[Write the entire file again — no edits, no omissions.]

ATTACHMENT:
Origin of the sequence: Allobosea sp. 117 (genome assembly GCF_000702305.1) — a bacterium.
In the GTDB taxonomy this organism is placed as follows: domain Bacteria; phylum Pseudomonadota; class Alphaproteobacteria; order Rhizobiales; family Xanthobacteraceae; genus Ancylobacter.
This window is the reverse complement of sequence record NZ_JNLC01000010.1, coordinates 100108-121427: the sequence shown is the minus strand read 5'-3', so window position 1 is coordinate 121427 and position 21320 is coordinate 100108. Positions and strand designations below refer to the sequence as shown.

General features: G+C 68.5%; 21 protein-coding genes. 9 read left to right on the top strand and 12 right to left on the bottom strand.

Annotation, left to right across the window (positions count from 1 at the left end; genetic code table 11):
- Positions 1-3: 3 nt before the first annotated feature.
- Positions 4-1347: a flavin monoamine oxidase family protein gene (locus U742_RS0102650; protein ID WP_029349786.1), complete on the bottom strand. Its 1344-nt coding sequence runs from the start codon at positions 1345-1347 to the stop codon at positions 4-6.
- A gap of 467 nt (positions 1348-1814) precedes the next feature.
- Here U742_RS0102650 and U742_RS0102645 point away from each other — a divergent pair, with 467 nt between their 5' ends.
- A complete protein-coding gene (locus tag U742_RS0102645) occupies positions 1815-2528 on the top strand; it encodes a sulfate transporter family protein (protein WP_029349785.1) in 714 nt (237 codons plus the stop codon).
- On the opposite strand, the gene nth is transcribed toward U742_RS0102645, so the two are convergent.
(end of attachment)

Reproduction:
Origin of the sequence: Allobosea sp. 117 (genome assembly GCF_000702305.1) — a bacterium.
In the GTDB taxonomy this organism is placed as follows: domain Bacteria; phylum Pseudomonadota; class Alphaproteobacteria; order Rhizobiales; family Xanthobacteraceae; genus Ancylobacter.
This window is the reverse complement of sequence record NZ_JNLC01000010.1, coordinates 100108-121427: the sequence shown is the minus strand read 5'-3', so window position 1 is coordinate 121427 and position 21320 is coordinate 100108. Positions and strand designations below refer to the sequence as shown.

General features: G+C 68.5%; 21 protein-coding genes. 9 read left to right on the top strand and 12 right to left on the bottom strand.

Annotation, left to right across the window (positions count from 1 at the left end; genetic code table 11):
- Positions 1-3: 3 nt before the first annotated feature.
- Positions 4-1347: a flavin monoamine oxidase family protein gene (locus U742_RS0102650; protein ID WP_029349786.1), complete on the bottom strand. Its 1344-nt coding sequence runs from the start codon at positions 1345-1347 to the stop codon at positions 4-6.
- A gap of 467 nt (positions 1348-1814) precedes the next feature.
- Here U742_RS0102650 and U742_RS0102645 point away from each other — a divergent pair, with 467 nt between their 5' ends.
- A complete protein-coding gene (locus tag U742_RS0102645) occupies positions 1815-2528 on the top strand; it encodes a sulfate transporter family protein (protein WP_029349785.1) in 714 nt (237 codons plus the stop codon).
- On the opposite strand, the gene nth is transcribed toward U742_RS0102645, so the two are convergent.